A: 105 is up in the air for now. If Salem turns out to be as big a hit as it is capable of, some more stories seem a natural.

Q: I like reading about a teen witch drawn in a classic Archie house style. When will I be able to read Sabrina comics like that?

A: The classic Sabrina stories are in Archie’s Pals ‘N’ Gals Double Digest, and the animated Sabrina appears in Tales From Riverdale Digest. And Little Sabrina with the Little Archie stories in a lot of the Digests.

Q: Given that the manga audience is used to buying thick volumes in bookstores, why was there only one slim Sabrina collection released, and that years after the manga-style story started?

A: That’s a tricky situation; a lot of manga fans are biased against American-created manga. Add the fact that it is full color, and it doesn’t really belong racked next to a lot of manga. Ultimately, it is a really great comic, and many reviewers, you included, saw this. With hindsight, it would be great to repackage it a little differently and commit to more volumes. But that is up to the powers that be, and most importantly, the Sabrina readers.

Q: What did Archie learn from the manga Sabrina run?

A: Can’t speak for Archie, but personally, it’s “take more chances”. We get a lot of flack for always doing the same old Archie stuff. But we don’t — we do the New Look Archie where the characters look realistic, the manga Sabrina, Sonic the Hedgehog, the TMNT reprints are coming out, Archie Freshman Year gave a whole new dimension to the characters, and so many more things coming up. And Young Salem is just another part of that, something new and something comics fans of all ages will enjoy!


6 Responses to “Interview with Mike Pellerito, Young Salem Editor”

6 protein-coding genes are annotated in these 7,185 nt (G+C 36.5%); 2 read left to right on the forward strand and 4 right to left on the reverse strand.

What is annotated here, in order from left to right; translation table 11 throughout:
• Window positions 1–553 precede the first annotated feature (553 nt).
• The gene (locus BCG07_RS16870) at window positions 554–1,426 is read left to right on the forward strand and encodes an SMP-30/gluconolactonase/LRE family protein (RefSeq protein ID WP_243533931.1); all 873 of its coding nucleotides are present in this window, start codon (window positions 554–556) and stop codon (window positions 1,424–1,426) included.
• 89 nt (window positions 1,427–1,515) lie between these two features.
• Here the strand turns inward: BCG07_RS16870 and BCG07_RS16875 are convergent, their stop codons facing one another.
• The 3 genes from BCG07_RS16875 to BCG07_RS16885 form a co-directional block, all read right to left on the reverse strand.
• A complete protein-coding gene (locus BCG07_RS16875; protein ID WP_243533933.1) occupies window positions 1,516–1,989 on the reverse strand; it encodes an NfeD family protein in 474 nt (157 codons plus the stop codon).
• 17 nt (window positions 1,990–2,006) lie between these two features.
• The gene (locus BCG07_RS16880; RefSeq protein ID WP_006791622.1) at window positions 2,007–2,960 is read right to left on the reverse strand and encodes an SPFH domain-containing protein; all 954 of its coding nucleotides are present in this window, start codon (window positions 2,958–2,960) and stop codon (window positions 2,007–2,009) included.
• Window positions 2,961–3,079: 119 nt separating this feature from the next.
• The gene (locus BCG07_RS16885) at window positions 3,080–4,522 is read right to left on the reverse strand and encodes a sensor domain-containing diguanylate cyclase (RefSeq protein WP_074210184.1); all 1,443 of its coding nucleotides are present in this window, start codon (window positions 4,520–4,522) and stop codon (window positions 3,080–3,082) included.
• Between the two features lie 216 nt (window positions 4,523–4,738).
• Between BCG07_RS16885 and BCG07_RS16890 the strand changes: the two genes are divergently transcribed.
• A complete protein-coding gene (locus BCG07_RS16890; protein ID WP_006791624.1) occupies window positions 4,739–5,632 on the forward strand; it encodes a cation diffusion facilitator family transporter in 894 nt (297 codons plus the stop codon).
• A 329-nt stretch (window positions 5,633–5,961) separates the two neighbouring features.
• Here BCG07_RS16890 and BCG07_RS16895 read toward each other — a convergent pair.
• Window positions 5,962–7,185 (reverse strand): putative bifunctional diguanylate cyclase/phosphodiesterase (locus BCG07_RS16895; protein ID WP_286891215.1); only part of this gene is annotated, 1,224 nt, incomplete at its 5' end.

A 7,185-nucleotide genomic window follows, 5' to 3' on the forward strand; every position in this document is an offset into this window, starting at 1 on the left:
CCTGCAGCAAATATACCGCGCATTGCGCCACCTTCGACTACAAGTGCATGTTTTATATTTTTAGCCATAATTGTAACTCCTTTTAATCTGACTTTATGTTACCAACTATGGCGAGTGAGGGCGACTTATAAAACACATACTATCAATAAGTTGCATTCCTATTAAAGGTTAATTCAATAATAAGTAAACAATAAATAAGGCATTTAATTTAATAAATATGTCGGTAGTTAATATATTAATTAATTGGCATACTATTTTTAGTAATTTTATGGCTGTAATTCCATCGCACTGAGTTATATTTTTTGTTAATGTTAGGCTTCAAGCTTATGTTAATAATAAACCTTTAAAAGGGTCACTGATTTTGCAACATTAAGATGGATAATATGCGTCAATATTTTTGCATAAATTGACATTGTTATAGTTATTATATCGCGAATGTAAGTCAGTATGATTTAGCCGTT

1. Ed Sizemore Says:

    I’m still sorry to Del Rio’s run on Sabrina end, but the first Salem comic was actually very good. It was a lot of fun. I’m looking forward to seeing the rest of the story.

  2. Eric Gimlin Says:

    I really wish they would reprint more of the early manga issues. Archie had most of the issues, and I could find some others online. But I CANNOT find copies of 62, 63, and 66 anywhere; online or local stores. (It was you and Chris Sims who convinced me, after the fact, to look for it. I wish I had listened earlier.)

  3. Robot 6 @ Comic Book Resources - Covering Comic Book News and Entertainment » Comics A.M. | The comics Internet in two minutes Says:

    […] Publishing | Johanna Draper Carlson talks with Archie Comics Managing Editor Mike Pellerito about the “Young Salem” storyline in Sabrina the Teenage Witch, and what will happen to the title afterward. [Comics Worth Reading] […]

  4. MangaBlog » Blog Archive » New Rumiko Takahshi manga to launch online Says:

    […] continuing to tweak the formula, and managing editor Mike Pellerito tells Johanna Draper Carlson what’s in store for Sabrina and her compatriots at Comics Worth […]

  5. Ed Catto Says:

    I really love Tania’s style, and so does my daughter, and I wish she’d do more comics!

  6. ‘Sabrina, the Teenage Witch’ Gets a Superhero Spin – | NextMovie Says:

    […] who was sent to live with Sabrina and her aunts for very naughty behavior. At one point, there was a comic series about Salem before he was turned into a cat, but that shorted out. But a prince? We think […]